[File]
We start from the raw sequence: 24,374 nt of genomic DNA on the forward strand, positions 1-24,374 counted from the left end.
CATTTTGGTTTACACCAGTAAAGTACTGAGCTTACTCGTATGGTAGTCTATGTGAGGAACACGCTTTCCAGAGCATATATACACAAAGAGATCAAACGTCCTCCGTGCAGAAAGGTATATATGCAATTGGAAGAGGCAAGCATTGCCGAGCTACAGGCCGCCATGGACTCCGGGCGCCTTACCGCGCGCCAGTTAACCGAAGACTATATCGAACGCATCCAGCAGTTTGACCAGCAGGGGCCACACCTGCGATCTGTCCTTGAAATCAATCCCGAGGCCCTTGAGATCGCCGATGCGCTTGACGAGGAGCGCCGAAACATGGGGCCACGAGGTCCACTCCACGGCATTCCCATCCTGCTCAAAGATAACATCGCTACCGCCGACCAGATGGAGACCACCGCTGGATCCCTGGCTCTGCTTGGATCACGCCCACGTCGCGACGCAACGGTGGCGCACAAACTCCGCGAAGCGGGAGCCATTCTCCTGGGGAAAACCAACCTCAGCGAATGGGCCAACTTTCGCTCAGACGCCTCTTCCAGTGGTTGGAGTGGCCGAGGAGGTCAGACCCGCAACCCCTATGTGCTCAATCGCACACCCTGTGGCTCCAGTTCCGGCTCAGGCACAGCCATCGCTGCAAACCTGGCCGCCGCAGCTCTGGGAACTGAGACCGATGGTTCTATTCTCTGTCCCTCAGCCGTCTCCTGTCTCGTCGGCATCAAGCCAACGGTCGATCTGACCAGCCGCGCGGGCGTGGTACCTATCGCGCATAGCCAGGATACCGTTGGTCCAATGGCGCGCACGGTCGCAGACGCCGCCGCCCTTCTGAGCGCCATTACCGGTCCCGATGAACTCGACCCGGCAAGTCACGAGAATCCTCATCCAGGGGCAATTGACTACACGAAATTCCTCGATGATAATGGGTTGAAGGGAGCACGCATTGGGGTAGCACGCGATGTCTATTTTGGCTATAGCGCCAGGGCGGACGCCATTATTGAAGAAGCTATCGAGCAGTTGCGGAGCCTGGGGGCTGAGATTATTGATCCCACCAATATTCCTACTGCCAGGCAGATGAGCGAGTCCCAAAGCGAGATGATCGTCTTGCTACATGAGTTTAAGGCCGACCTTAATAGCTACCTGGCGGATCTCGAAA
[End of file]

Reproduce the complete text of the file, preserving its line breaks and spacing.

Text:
We start from the raw sequence: 24,374 nt of genomic DNA on the forward strand, positions 1-24,374 counted from the left end.
CATTTTGGTTTACACCAGTAAAGTACTGAGCTTACTCGTATGGTAGTCTATGTGAGGAACACGCTTTCCAGAGCATATATACACAAAGAGATCAAACGTCCTCCGTGCAGAAAGGTATATATGCAATTGGAAGAGGCAAGCATTGCCGAGCTACAGGCCGCCATGGACTCCGGGCGCCTTACCGCGCGCCAGTTAACCGAAGACTATATCGAACGCATCCAGCAGTTTGACCAGCAGGGGCCACACCTGCGATCTGTCCTTGAAATCAATCCCGAGGCCCTTGAGATCGCCGATGCGCTTGACGAGGAGCGCCGAAACATGGGGCCACGAGGTCCACTCCACGGCATTCCCATCCTGCTCAAAGATAACATCGCTACCGCCGACCAGATGGAGACCACCGCTGGATCCCTGGCTCTGCTTGGATCACGCCCACGTCGCGACGCAACGGTGGCGCACAAACTCCGCGAAGCGGGAGCCATTCTCCTGGGGAAAACCAACCTCAGCGAATGGGCCAACTTTCGCTCAGACGCCTCTTCCAGTGGTTGGAGTGGCCGAGGAGGTCAGACCCGCAACCCCTATGTGCTCAATCGCACACCCTGTGGCTCCAGTTCCGGCTCAGGCACAGCCATCGCTGCAAACCTGGCCGCCGCAGCTCTGGGAACTGAGACCGATGGTTCTATTCTCTGTCCCTCAGCCGTCTCCTGTCTCGTCGGCATCAAGCCAACGGTCGATCTGACCAGCCGCGCGGGCGTGGTACCTATCGCGCATAGCCAGGATACCGTTGGTCCAATGGCGCGCACGGTCGCAGACGCCGCCGCCCTTCTGAGCGCCATTACCGGTCCCGATGAACTCGACCCGGCAAGTCACGAGAATCCTCATCCAGGGGCAATTGACTACACGAAATTCCTCGATGATAATGGGTTGAAGGGAGCACGCATTGGGGTAGCACGCGATGTCTATTTTGGCTATAGCGCCAGGGCGGACGCCATTATTGAAGAAGCTATCGAGCAGTTGCGGAGCCTGGGGGCTGAGATTATTGATCCCACCAATATTCCTACTGCCAGGCAGATGAGCGAGTCCCAAAGCGAGATGATCGTCTTGCTACATGAGTTTAAGGCCGACCTTAATAGCTACCTGGCGGATCTCGAAA